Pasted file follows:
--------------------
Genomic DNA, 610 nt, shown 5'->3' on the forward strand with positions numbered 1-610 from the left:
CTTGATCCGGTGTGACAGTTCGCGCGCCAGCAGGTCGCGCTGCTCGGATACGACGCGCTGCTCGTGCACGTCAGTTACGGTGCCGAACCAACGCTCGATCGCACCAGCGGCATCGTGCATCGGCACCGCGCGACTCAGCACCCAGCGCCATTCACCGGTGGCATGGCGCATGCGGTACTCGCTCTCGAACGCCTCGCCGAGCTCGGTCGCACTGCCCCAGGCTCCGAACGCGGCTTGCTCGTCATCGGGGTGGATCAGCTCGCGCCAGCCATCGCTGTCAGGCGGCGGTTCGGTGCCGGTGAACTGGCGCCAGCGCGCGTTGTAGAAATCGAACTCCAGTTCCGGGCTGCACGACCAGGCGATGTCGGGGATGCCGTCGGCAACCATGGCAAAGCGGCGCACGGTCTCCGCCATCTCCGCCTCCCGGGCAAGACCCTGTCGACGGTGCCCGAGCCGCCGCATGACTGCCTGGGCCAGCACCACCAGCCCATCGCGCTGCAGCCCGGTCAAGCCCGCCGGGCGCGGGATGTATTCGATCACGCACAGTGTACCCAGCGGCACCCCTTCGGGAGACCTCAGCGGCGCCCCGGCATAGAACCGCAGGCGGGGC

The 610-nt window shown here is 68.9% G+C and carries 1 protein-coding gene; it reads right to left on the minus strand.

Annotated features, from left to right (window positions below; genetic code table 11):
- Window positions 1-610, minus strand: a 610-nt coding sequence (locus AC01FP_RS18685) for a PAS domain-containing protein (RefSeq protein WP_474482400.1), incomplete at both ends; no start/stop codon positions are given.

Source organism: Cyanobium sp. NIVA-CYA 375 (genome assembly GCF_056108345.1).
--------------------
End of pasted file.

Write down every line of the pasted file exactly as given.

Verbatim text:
Genomic DNA, 610 nt, shown 5'->3' on the forward strand with positions numbered 1-610 from the left:
CTTGATCCGGTGTGACAGTTCGCGCGCCAGCAGGTCGCGCTGCTCGGATACGACGCGCTGCTCGTGCACGTCAGTTACGGTGCCGAACCAACGCTCGATCGCACCAGCGGCATCGTGCATCGGCACCGCGCGACTCAGCACCCAGCGCCATTCACCGGTGGCATGGCGCATGCGGTACTCGCTCTCGAACGCCTCGCCGAGCTCGGTCGCACTGCCCCAGGCTCCGAACGCGGCTTGCTCGTCATCGGGGTGGATCAGCTCGCGCCAGCCATCGCTGTCAGGCGGCGGTTCGGTGCCGGTGAACTGGCGCCAGCGCGCGTTGTAGAAATCGAACTCCAGTTCCGGGCTGCACGACCAGGCGATGTCGGGGATGCCGTCGGCAACCATGGCAAAGCGGCGCACGGTCTCCGCCATCTCCGCCTCCCGGGCAAGACCCTGTCGACGGTGCCCGAGCCGCCGCATGACTGCCTGGGCCAGCACCACCAGCCCATCGCGCTGCAGCCCGGTCAAGCCCGCCGGGCGCGGGATGTATTCGATCACGCACAGTGTACCCAGCGGCACCCCTTCGGGAGACCTCAGCGGCGCCCCGGCATAGAACCGCAGGCGGGGC

The 610-nt window shown here is 68.9% G+C and carries 1 protein-coding gene; it reads right to left on the minus strand.

Annotated features, from left to right (window positions below; genetic code table 11):
- Window positions 1-610, minus strand: a 610-nt coding sequence (locus AC01FP_RS18685) for a PAS domain-containing protein (RefSeq protein WP_474482400.1), incomplete at both ends; no start/stop codon positions are given.

Source organism: Cyanobium sp. NIVA-CYA 375 (genome assembly GCF_056108345.1).